People hard of hearing often find fault with their hearing aid in that it does not give them any indication as to the direction from which the sources of sounds emanate. People Wearing such hearing aids, even of the spectacle type or hearing aids [form] worn behind the car, are not in the habit of turning their head in the direction of the sound they hear, because they generally use their eyes to assist their hearing, and thereby obtain the known advantageous effect of simultaneously sensing an event with both organs.

It is general knowledge that the sound pick-up characteristics of the microphone employed in the hearing aids is such that sound may be picked up from all directions which causes the apparatus to receive the sound equally well no matter from which direction it may come.

Because of the general microphone characteristics a directional sound detection is excluded and causes considerable difficulties in noisy rooms or, if several people are participating in a discussion and all speaking at the same time. The condition is made worse when a person hard of hearing in both ears wears a hearing aid for one car only.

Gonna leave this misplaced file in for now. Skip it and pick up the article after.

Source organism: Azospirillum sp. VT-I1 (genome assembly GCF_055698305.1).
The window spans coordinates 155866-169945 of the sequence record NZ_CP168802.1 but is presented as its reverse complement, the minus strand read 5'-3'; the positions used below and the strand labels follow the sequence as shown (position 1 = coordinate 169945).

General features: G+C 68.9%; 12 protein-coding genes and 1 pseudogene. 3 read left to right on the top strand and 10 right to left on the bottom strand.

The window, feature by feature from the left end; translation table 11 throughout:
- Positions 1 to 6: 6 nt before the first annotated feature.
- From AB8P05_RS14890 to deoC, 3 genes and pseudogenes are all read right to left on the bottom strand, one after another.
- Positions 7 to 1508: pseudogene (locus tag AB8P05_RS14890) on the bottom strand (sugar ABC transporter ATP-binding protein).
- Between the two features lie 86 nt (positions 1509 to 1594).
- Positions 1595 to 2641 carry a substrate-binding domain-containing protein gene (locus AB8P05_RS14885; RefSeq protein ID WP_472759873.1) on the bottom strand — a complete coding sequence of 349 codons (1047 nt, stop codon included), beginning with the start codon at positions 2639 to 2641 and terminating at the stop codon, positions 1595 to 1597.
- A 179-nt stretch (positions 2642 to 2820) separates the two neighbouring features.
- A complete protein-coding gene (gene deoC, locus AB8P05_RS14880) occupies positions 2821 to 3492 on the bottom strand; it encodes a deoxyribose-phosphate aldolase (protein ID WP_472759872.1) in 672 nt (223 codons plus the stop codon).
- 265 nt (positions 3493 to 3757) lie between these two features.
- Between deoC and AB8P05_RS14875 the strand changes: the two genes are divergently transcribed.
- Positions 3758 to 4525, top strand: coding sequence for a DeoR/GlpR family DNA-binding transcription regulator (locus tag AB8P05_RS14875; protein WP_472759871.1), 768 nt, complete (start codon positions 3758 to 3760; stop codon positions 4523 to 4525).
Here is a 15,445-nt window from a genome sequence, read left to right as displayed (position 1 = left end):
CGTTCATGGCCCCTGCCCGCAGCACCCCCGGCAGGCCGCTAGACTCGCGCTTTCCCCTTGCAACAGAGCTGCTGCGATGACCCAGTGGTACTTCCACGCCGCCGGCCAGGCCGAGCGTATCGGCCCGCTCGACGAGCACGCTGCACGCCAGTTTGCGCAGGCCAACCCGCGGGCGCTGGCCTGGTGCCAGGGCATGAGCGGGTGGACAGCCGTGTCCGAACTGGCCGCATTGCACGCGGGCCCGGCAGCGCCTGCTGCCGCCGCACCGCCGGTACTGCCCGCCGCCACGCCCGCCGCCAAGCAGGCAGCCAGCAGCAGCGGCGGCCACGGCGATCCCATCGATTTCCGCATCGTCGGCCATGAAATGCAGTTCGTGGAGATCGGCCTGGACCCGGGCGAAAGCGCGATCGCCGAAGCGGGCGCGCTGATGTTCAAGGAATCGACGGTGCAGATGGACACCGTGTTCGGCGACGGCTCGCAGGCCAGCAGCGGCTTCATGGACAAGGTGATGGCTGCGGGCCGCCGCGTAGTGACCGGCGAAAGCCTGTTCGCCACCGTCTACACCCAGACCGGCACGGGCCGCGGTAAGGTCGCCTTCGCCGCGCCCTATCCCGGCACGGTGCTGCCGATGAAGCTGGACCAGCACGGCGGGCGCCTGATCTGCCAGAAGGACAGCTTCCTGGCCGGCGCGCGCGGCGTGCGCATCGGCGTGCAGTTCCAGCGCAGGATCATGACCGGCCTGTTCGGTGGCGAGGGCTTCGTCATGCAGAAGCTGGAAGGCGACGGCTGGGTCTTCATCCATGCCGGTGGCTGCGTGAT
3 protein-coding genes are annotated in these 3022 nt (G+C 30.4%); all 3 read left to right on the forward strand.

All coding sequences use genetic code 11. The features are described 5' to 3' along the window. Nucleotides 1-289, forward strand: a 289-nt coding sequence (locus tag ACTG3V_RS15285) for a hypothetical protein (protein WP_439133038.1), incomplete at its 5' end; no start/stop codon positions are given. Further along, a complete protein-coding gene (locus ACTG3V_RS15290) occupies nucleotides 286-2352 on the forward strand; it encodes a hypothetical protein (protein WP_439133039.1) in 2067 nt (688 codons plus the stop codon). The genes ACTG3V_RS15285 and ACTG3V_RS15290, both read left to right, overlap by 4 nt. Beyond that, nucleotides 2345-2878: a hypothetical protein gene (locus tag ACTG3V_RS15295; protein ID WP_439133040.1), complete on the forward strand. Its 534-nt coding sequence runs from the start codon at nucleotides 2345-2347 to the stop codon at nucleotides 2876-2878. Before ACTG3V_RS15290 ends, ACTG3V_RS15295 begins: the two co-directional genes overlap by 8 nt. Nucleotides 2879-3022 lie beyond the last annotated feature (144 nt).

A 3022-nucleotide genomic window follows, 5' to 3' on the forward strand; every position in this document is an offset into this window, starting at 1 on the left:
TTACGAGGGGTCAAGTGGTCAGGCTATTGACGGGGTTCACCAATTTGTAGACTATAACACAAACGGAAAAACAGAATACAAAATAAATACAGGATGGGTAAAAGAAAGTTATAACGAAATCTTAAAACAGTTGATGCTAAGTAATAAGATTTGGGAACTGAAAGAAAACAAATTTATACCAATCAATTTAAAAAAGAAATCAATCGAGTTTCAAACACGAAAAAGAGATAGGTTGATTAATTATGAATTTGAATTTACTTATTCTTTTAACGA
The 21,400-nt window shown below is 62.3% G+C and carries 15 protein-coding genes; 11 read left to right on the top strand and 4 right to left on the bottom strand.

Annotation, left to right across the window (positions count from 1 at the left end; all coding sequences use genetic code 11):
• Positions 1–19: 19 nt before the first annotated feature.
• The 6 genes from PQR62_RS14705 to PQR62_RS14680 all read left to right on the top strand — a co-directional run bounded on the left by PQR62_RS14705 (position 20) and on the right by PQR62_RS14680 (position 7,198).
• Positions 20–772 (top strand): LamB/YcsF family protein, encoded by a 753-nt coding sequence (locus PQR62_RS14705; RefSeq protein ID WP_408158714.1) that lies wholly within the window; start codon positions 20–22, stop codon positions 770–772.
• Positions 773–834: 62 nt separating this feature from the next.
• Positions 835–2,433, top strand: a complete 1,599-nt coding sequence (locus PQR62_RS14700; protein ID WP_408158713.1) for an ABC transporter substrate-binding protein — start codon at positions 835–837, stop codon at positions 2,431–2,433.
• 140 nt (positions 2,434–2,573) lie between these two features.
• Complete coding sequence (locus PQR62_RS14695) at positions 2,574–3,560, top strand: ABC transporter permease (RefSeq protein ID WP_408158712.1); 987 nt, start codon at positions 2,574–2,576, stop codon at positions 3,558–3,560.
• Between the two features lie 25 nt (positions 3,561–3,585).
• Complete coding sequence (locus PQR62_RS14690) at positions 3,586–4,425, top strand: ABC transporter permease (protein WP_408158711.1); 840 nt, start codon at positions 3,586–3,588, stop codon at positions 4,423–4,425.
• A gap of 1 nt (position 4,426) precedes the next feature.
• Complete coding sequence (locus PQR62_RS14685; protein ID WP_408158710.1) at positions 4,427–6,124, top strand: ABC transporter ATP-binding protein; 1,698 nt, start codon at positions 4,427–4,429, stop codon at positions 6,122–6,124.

The present invention contemplates a combination of two hearing aid microphones suitably used as a electroacoustic transducer for a hearing aid, the microphones being arranged in such a manner that they lie in a back-toback relationship. Furthermore, in accordance with the invention, the directional effect may be obtained by arranging a microphone behind a forwardly directed sound opening and in front of a sound passage opening to the rear of the housing, whereby the sound is conveyed to the microphone primarily and directly from the source of the sound and additionally in the opposite direction therefrom.